What increases my risk of penile cancer?
As with most cancers, the exact causes of penile cancer are not fully known. However, there are a number of factors that increase the risk of developing penile cancer. These include:
Human papillomavirus (HPV)
This is a common virus that most sexually active people have been exposed to, and that usually causes no harm. However, infection with some types of HPV increases the risk of penile cancer – HPV is found in about half of all penile cancers.
The virus is passed from one person to another – sometimes during sexual activity – but it can spread by skin contact with a part of the body already infected.
In most cases the infection will clear itself without treatment. However, it can become chronic and cause penile cancer. Men who are not circumcised may be more likely to have long-term issues with HPV.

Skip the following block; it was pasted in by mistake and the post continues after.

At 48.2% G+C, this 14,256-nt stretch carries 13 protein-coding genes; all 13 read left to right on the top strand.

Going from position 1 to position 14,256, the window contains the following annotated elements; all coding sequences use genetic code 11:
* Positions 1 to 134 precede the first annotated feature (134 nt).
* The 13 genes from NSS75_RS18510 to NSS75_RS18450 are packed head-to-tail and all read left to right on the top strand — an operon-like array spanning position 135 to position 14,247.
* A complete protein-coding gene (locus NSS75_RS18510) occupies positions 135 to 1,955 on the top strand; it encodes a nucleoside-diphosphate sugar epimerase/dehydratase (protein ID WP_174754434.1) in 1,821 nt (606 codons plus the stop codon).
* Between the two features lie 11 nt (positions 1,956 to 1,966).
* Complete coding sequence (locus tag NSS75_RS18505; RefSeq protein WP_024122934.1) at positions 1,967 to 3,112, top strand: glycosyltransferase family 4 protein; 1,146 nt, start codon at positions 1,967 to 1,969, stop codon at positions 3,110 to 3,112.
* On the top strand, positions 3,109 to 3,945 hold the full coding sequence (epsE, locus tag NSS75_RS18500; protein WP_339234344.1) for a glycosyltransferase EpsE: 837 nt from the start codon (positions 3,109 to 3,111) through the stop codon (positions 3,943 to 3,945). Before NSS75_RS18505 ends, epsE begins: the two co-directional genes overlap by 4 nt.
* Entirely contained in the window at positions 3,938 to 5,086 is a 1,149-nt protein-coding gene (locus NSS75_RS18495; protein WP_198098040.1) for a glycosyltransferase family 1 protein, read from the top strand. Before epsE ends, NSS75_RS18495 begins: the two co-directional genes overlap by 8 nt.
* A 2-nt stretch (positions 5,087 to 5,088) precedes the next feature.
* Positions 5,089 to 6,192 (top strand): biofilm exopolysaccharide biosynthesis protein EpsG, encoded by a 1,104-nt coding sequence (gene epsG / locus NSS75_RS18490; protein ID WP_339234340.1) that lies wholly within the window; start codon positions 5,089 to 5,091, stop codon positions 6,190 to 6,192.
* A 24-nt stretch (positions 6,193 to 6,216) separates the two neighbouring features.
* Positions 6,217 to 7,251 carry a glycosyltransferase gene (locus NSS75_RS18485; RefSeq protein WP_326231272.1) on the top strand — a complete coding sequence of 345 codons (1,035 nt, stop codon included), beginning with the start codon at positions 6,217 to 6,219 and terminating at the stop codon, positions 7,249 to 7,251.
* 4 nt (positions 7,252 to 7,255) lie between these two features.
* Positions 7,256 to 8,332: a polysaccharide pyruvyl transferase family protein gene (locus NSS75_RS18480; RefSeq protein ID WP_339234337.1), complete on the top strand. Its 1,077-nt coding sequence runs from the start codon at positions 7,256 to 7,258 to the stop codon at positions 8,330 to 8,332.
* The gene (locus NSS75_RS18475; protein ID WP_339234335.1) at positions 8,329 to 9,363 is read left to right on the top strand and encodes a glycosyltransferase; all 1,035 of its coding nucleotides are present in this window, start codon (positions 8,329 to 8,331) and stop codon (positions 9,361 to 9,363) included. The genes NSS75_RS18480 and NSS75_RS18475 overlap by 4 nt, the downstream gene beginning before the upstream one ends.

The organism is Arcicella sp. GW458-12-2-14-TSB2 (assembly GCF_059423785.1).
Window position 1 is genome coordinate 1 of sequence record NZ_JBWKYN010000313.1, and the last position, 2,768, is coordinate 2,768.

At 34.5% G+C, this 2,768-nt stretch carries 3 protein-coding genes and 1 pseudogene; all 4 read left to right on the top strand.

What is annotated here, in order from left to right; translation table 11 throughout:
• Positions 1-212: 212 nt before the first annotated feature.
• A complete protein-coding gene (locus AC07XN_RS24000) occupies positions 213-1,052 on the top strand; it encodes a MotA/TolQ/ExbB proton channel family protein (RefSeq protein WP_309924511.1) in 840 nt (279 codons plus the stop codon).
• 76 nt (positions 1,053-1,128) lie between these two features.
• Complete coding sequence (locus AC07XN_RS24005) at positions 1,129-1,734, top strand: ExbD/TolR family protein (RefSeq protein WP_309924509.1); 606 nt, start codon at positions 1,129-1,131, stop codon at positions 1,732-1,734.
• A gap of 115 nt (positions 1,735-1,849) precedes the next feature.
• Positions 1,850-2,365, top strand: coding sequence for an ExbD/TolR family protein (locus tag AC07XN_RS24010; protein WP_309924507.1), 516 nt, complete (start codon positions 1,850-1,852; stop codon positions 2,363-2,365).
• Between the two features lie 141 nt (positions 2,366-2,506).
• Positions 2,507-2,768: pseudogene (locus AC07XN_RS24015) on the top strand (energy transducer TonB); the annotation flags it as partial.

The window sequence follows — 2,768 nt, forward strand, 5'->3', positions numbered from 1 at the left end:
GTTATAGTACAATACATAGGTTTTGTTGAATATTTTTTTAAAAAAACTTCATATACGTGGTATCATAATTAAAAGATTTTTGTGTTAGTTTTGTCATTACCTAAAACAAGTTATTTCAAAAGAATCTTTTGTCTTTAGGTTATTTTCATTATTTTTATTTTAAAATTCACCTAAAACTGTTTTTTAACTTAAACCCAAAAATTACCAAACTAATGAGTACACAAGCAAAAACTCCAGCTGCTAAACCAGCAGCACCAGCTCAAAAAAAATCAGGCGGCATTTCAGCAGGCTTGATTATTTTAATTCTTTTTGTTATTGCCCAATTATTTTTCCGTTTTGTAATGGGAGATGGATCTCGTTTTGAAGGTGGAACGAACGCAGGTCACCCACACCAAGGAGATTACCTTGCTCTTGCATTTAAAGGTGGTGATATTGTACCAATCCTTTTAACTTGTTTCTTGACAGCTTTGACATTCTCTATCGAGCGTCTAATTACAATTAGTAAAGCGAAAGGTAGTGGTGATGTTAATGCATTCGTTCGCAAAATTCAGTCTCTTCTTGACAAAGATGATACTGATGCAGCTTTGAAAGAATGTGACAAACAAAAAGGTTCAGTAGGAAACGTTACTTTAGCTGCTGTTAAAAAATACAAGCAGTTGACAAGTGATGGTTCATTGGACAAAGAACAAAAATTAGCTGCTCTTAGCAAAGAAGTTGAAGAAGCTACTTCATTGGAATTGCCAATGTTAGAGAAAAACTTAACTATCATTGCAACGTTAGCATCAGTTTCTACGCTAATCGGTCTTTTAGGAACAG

Not being circumcised
Circumcision removes all (or part) of the foreskin. If you are not circumcised, the foreskin of the penis can sometimes become tight and does not pull back easily (phimosis). Penile cancer is more common in men with phimosis. Sometimes, if you are not circumcised, secretions (smegma) can build up underneath the foreskin. This build-up can irritate and inflame the head of the penis and foreskin, which can increase your risk of cancer.
Smoking increases the risk of penile cancer.
The risk of penile cancer increases with age – it is most common in men over 50.
HIV or Aids
Men with HIV infection or Aids have a higher risk of penile cancer, which is linked to a weakened immune system.
Psoriasis is a skin condition that is sometimes treated with light therapy (phototherapy) and drugs called psoralens. This treatment – PUVA – appears to increase the risk of penile cancer.
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